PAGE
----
Drone Delivery Canada (DDC) has shared an update on its Robin XL delivery drone testing, with numerous critical aspects being successfully tested. All the testing was completed with the approval of Transport Canada at a rural location.

The tests focused on the communications system, navigational guidance system, autopilot system; take-off and landing performance; general flight stability and performance; multiple velocity vectors and altitude profiles, sound pressure levels, and battery consumption characteristics.

Drone Delivery Canada was not required to get a formal aircraft type-certification when operating it in a specific rural low-risk area to make the testing easier.

The company hopes to begin remote deliveries within Canada next year as long as the next three months of testing go to plan. Once operational. Flight requests will be made through Transport Canada in line with the Special Flight Operations Certificate (SFOC) process already used by DDC.

Michael Zahra, President & CEO of DDC said:

“We are very pleased with the ongoing successful testing of our Robin XL delivery drone.  The Sparrow, Robin XL, and Condor all have unique commercial use-case applications based on range and payload capabilities, and we are excited to have the Condor and Robin XL models coming to market soon. Robin XL & Condor pre-selling efforts are underway, and market response has been very favorable in Canada and internationally, and we are working on a number of specific prospective opportunities for both.”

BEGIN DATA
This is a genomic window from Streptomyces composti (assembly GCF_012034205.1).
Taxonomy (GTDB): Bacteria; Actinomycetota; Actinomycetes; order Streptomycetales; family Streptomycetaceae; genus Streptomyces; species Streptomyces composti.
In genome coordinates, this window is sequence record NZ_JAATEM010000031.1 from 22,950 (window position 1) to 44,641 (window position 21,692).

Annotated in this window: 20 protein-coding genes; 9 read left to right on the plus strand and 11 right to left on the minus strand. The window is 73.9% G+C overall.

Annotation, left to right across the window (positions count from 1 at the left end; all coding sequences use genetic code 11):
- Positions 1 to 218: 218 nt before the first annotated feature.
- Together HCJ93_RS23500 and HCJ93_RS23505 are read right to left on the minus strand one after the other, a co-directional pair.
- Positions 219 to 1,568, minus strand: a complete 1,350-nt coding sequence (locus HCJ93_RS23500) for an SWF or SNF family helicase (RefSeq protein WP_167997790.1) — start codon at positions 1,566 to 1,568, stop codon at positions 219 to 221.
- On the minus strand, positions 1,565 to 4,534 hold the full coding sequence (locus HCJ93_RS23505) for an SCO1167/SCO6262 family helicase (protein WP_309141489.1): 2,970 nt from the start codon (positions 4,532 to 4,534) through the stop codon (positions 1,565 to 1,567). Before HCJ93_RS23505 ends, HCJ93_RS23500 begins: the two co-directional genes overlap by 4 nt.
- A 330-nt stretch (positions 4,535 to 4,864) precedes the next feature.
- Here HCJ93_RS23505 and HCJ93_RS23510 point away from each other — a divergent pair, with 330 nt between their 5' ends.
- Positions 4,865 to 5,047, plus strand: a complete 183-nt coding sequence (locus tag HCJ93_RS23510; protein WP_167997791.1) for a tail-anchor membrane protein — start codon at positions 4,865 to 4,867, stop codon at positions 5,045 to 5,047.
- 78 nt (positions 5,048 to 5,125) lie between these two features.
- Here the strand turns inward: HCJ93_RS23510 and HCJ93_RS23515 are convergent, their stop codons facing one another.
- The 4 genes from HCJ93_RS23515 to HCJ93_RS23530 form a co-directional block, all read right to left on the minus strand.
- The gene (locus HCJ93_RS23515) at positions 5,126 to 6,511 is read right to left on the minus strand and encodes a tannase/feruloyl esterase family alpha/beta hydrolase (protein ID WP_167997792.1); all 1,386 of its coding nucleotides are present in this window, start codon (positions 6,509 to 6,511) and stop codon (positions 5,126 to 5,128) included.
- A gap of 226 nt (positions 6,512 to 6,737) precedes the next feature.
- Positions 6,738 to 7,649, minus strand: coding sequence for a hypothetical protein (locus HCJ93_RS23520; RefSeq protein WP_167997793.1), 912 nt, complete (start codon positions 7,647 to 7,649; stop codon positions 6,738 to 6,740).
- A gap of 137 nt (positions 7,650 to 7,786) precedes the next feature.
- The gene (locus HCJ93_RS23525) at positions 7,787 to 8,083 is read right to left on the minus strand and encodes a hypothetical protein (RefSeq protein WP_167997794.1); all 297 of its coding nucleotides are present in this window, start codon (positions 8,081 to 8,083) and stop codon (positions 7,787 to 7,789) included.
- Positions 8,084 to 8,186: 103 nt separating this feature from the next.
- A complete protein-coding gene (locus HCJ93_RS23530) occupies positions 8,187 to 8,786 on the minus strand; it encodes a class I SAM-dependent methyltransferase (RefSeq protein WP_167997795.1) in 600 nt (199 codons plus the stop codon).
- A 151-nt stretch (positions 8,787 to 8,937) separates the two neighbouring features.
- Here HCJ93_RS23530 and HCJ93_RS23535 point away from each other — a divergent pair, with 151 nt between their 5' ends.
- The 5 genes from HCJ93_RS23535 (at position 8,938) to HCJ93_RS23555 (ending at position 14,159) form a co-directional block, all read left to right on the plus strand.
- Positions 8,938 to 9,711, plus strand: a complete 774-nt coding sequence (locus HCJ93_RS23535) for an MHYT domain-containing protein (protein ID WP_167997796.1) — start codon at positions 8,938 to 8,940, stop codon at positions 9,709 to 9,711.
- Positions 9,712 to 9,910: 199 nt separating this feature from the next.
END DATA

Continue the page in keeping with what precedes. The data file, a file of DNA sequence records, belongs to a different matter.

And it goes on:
The Robin XL has an expected range of 60 km (37 miles) and can carry up to 11.3 kg (25 lb). The delivery drone combines vertical take-off and landing (VTOL) drone and a fixed-wing drone. To keep operations safe, the drone has a built-in parachute system that allows for flights over people. The Robin XL is designed to work with the Company’s proprietary and patented DroneSpotTM depot system, automated battery management system, and FLYTE software system.

About Drone Delivery Canada

Drone Delivery Canada’s first US patent, which was granted in July 2019, focuses on the company’s “Flyte” management software and its drone delivery technology and processes.

DDC currently offers depot-to-depot deliveries for companies that are looking to transport goods from one warehouse to another company’s locations without the need for ground deliveries. DDC also provides companies with depot-to-consumer drone delivery, providing deliveries for food, retail goods, service parts, and emergency roadside assistance.

In November 2017, DDC partnered with Moose Cree First Nation to bring drone deliveries to the rural community, allowing those living there to have their goods, such as mail, food, and medical supplies, delivered by drone. Moose Cree is located 20 km south of James Bay, Ontario, on an island in the middle of the Moose River, making drones a great delivery method.

Photo: Drone Delivery Canada

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